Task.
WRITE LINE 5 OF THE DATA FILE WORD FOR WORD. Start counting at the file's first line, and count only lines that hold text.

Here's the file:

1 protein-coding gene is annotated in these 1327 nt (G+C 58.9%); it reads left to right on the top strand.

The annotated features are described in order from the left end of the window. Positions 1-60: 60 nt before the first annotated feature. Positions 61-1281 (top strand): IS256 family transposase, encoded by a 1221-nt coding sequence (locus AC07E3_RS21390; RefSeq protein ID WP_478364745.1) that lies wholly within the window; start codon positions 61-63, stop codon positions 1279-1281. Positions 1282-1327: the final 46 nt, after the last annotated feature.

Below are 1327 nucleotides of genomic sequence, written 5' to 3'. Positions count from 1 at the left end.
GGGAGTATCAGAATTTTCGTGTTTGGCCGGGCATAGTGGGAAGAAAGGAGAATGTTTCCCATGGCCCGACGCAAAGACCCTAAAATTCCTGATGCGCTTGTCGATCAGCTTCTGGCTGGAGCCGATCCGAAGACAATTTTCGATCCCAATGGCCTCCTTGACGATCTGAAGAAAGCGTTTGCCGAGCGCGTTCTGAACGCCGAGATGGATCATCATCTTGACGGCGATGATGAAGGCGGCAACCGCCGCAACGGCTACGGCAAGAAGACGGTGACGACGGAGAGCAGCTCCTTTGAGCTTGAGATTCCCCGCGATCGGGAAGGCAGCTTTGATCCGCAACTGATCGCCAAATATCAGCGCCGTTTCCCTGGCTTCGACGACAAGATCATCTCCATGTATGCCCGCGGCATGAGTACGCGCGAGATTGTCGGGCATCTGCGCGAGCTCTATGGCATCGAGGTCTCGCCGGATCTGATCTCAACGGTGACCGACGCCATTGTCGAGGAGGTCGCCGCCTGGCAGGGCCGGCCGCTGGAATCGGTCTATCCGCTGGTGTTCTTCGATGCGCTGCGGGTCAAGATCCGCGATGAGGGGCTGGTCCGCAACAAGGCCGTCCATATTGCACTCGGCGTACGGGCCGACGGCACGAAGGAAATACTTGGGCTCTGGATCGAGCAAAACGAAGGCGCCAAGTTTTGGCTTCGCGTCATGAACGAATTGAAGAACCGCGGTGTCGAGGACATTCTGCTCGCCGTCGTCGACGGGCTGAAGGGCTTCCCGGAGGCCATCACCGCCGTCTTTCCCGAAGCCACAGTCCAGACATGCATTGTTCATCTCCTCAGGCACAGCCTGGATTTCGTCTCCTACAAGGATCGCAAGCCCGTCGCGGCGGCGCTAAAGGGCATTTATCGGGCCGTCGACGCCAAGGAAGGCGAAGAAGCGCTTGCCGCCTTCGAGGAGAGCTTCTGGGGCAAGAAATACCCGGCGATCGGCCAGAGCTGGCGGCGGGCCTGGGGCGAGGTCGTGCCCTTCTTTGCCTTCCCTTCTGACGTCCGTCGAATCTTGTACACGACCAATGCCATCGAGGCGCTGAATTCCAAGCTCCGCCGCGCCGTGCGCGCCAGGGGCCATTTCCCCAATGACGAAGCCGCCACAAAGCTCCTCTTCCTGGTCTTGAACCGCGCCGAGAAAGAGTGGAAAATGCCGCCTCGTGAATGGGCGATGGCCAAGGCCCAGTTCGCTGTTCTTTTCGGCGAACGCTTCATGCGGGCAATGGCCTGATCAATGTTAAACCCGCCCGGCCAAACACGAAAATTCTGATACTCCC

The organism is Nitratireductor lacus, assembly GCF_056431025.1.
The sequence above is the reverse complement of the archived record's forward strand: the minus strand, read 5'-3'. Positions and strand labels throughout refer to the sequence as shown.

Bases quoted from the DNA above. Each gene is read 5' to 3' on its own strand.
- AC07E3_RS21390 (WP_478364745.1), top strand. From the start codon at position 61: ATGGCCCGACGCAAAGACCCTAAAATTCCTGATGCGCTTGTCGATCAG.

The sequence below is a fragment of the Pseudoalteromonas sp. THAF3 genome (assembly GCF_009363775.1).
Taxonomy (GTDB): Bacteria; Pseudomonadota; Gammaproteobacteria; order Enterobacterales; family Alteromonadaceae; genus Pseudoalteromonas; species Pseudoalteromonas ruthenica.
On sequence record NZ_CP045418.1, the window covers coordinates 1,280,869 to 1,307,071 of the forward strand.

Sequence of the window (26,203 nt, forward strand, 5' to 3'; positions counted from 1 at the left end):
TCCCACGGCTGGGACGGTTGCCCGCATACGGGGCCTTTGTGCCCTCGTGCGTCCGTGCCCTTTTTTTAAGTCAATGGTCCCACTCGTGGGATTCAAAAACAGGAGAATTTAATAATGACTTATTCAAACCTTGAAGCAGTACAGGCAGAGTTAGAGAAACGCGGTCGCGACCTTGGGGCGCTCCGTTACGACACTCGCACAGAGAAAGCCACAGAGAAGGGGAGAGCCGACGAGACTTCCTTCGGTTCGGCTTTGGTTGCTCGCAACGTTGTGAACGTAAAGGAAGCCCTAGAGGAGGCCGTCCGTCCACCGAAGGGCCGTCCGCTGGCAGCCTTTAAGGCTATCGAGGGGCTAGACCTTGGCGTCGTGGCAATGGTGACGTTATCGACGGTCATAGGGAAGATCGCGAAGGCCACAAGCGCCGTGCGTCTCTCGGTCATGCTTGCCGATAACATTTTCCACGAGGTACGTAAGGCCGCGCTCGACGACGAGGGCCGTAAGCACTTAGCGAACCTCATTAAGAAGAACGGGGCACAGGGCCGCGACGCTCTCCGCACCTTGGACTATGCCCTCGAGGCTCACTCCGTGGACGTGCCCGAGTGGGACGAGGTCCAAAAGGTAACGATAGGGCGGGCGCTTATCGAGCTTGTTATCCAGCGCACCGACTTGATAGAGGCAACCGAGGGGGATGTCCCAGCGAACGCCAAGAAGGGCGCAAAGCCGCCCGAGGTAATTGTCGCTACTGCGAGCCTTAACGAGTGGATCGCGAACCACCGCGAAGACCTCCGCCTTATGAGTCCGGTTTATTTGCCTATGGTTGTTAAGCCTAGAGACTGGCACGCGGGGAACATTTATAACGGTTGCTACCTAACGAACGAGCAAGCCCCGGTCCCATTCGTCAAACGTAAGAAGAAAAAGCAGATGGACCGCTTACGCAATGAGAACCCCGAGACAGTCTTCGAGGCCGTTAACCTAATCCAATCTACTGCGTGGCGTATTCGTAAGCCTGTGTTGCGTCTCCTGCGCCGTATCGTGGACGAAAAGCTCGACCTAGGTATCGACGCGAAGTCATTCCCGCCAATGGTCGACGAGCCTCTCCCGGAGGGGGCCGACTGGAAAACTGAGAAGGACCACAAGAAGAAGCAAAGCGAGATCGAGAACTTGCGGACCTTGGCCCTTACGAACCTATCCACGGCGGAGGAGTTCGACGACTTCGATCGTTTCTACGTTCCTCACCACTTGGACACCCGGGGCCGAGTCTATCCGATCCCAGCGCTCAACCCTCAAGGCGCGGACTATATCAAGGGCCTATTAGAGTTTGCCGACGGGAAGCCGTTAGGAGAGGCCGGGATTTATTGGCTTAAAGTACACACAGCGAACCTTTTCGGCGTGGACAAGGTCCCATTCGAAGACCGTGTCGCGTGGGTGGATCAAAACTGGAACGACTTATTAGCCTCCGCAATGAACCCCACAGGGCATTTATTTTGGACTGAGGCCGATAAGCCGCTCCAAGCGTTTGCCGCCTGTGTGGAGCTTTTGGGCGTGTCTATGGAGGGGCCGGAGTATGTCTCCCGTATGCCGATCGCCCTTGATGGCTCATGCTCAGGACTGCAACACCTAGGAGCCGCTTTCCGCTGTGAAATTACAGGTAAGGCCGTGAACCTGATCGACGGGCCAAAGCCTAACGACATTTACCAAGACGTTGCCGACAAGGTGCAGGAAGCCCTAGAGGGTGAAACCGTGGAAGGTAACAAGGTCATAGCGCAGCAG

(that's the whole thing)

The organism is Nitratireductor lacus, assembly GCF_056431025.1.